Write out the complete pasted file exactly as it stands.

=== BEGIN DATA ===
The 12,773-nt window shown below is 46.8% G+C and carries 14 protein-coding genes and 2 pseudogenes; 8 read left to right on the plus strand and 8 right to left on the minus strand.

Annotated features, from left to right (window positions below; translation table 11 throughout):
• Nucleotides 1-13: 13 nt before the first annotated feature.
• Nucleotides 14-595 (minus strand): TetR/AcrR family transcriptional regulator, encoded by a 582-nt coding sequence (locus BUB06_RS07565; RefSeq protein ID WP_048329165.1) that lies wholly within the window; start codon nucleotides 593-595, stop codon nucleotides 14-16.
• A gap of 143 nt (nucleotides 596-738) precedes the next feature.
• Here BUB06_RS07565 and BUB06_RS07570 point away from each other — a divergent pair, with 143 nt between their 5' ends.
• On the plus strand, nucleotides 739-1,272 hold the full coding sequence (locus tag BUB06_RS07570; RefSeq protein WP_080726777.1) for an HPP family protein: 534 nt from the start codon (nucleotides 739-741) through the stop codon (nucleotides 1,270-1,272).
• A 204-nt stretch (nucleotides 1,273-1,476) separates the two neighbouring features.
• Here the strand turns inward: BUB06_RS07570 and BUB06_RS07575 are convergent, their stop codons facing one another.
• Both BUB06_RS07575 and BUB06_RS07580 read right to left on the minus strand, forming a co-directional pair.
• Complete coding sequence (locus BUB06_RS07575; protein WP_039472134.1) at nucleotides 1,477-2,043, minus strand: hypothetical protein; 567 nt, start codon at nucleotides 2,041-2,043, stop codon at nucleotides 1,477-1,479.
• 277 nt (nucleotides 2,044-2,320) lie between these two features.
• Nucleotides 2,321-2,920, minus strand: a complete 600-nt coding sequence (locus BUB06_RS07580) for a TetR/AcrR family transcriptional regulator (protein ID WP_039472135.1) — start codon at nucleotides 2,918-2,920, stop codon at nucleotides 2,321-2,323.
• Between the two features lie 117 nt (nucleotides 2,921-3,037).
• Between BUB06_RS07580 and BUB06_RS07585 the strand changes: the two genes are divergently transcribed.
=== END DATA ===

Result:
The 12,773-nt window shown below is 46.8% G+C and carries 14 protein-coding genes and 2 pseudogenes; 8 read left to right on the plus strand and 8 right to left on the minus strand.

Annotated features, from left to right (window positions below; translation table 11 throughout):
• Nucleotides 1-13: 13 nt before the first annotated feature.
• Nucleotides 14-595 (minus strand): TetR/AcrR family transcriptional regulator, encoded by a 582-nt coding sequence (locus BUB06_RS07565; RefSeq protein ID WP_048329165.1) that lies wholly within the window; start codon nucleotides 593-595, stop codon nucleotides 14-16.
• A gap of 143 nt (nucleotides 596-738) precedes the next feature.
• Here BUB06_RS07565 and BUB06_RS07570 point away from each other — a divergent pair, with 143 nt between their 5' ends.
• On the plus strand, nucleotides 739-1,272 hold the full coding sequence (locus tag BUB06_RS07570; RefSeq protein WP_080726777.1) for an HPP family protein: 534 nt from the start codon (nucleotides 739-741) through the stop codon (nucleotides 1,270-1,272).
• A 204-nt stretch (nucleotides 1,273-1,476) separates the two neighbouring features.
• Here the strand turns inward: BUB06_RS07570 and BUB06_RS07575 are convergent, their stop codons facing one another.
• Both BUB06_RS07575 and BUB06_RS07580 read right to left on the minus strand, forming a co-directional pair.
• Complete coding sequence (locus BUB06_RS07575; protein WP_039472134.1) at nucleotides 1,477-2,043, minus strand: hypothetical protein; 567 nt, start codon at nucleotides 2,041-2,043, stop codon at nucleotides 1,477-1,479.
• 277 nt (nucleotides 2,044-2,320) lie between these two features.
• Nucleotides 2,321-2,920, minus strand: a complete 600-nt coding sequence (locus BUB06_RS07580) for a TetR/AcrR family transcriptional regulator (protein ID WP_039472135.1) — start codon at nucleotides 2,918-2,920, stop codon at nucleotides 2,321-2,323.
• Between the two features lie 117 nt (nucleotides 2,921-3,037).
• Between BUB06_RS07580 and BUB06_RS07585 the strand changes: the two genes are divergently transcribed.